Christian faith from its very beginnings has declared that God is able (Jude 24). Early Christian witness was to a God who, not only was able but who was wholly other and supreme to all things. Irenaeus declared that God 'is not as men are...the Father of all is...a simple, uncompounded Being, without diverse members, and altogether like, and equal to himself, since he is wholly understanding, and wholly spirit, and wholly thought, and wholly intelligence, and wholly reason, and wholly hearing, and wholly seeing, and wholly light, and the whole source of all that is good.' (Against Heresies, II.XIII.III) God's supremacy over all things and his Lordship over the whole cosmos (Colossians 1:15-18) was powerfully witnessed to and affirmed by the early church in face of fierce persecution and demands upon them to swear their allegiance to Caesar, something that they refused to do; God is able was their ringing testimony.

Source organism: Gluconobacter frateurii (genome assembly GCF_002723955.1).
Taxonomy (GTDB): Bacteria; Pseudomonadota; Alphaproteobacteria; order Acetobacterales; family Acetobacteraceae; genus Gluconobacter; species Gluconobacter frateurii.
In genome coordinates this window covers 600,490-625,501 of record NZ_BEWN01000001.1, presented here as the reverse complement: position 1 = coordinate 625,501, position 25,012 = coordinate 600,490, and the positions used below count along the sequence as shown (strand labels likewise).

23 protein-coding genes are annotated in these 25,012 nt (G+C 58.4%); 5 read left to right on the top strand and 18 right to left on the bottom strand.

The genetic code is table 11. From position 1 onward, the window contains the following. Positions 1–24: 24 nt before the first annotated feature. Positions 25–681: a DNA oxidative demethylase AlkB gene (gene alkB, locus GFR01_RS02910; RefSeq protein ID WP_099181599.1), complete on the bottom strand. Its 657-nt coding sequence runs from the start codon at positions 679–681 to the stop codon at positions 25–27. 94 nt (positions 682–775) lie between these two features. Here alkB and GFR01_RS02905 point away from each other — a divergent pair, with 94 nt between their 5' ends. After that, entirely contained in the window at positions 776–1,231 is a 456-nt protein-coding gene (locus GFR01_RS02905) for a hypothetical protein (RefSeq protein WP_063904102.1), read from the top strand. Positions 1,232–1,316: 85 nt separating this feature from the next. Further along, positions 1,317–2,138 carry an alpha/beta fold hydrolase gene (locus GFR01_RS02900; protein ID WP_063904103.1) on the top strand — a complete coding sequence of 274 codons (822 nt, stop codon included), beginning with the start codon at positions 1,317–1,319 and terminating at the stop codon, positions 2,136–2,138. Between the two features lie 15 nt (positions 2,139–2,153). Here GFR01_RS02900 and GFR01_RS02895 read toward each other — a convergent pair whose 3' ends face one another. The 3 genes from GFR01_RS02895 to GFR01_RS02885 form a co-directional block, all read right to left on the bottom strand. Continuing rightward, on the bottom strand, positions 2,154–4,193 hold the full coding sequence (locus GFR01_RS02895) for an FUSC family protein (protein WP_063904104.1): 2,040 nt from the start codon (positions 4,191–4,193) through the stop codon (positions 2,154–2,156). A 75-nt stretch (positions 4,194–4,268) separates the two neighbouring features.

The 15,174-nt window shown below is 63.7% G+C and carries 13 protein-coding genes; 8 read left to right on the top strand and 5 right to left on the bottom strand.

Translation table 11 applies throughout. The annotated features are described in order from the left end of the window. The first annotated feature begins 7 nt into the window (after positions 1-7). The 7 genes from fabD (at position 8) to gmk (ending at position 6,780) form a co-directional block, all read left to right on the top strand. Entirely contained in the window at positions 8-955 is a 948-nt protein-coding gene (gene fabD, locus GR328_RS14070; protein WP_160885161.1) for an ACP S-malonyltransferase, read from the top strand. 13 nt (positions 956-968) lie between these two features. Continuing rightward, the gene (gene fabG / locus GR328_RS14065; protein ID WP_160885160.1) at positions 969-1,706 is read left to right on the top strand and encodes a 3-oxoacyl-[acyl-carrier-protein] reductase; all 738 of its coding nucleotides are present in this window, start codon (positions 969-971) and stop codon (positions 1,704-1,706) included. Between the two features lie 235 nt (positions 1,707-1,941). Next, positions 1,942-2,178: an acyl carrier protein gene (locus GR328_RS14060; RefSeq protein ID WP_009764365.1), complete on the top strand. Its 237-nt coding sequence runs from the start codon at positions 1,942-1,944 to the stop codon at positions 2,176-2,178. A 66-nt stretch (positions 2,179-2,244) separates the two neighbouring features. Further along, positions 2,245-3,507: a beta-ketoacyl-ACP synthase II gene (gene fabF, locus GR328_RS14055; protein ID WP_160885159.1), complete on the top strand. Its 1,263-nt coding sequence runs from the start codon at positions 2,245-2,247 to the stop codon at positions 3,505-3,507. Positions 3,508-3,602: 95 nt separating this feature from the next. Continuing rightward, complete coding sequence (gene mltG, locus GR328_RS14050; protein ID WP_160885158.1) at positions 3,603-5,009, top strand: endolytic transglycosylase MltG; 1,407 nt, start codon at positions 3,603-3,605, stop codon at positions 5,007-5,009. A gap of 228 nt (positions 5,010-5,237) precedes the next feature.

However we live in a time when many would seek to convince us that humanity is able on its own without any need for God. Certainly this is not a new concept with history littered with human desire to 'go it alone', be masters of their own lives and discover a perceived freedom from religious conviction and faith in God. Many have come to believe that God is an unnecessary part of human life, that our own advancement's and achievements have made God an irrelevance and that there is no need for God.
Without doubt our continued discoveries in the sciences, anthropology and cultural hermeneutics, amongst other things, has enabled many exciting and revolutionary changes to take place within our societies. Yet as advanced as we appear to be, as able as we think we are, we are left with the reality that, compared to God, we simply are not able;